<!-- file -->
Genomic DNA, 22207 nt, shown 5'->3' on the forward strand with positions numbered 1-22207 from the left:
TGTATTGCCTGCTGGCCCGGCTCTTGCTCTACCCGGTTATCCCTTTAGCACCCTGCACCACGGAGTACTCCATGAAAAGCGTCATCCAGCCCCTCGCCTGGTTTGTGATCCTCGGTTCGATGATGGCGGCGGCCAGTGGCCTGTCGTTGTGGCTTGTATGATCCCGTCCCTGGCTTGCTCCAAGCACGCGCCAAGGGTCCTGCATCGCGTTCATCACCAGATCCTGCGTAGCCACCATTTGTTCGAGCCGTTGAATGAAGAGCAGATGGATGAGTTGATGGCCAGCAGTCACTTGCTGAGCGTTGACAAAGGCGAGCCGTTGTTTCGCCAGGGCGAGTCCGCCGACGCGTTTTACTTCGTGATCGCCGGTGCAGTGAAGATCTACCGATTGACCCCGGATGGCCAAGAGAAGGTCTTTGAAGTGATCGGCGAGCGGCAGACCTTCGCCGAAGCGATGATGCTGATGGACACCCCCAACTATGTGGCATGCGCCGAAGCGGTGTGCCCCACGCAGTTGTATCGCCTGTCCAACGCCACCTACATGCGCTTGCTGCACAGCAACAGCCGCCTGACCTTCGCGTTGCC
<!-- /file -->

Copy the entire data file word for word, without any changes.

Genomic DNA, 22207 nt, shown 5'->3' on the forward strand with positions numbered 1-22207 from the left:
TGTATTGCCTGCTGGCCCGGCTCTTGCTCTACCCGGTTATCCCTTTAGCACCCTGCACCACGGAGTACTCCATGAAAAGCGTCATCCAGCCCCTCGCCTGGTTTGTGATCCTCGGTTCGATGATGGCGGCGGCCAGTGGCCTGTCGTTGTGGCTTGTATGATCCCGTCCCTGGCTTGCTCCAAGCACGCGCCAAGGGTCCTGCATCGCGTTCATCACCAGATCCTGCGTAGCCACCATTTGTTCGAGCCGTTGAATGAAGAGCAGATGGATGAGTTGATGGCCAGCAGTCACTTGCTGAGCGTTGACAAAGGCGAGCCGTTGTTTCGCCAGGGCGAGTCCGCCGACGCGTTTTACTTCGTGATCGCCGGTGCAGTGAAGATCTACCGATTGACCCCGGATGGCCAAGAGAAGGTCTTTGAAGTGATCGGCGAGCGGCAGACCTTCGCCGAAGCGATGATGCTGATGGACACCCCCAACTATGTGGCATGCGCCGAAGCGGTGTGCCCCACGCAGTTGTATCGCCTGTCCAACGCCACCTACATGCGCTTGCTGCACAGCAACAGCCGCCTGACCTTCGCGTTGCC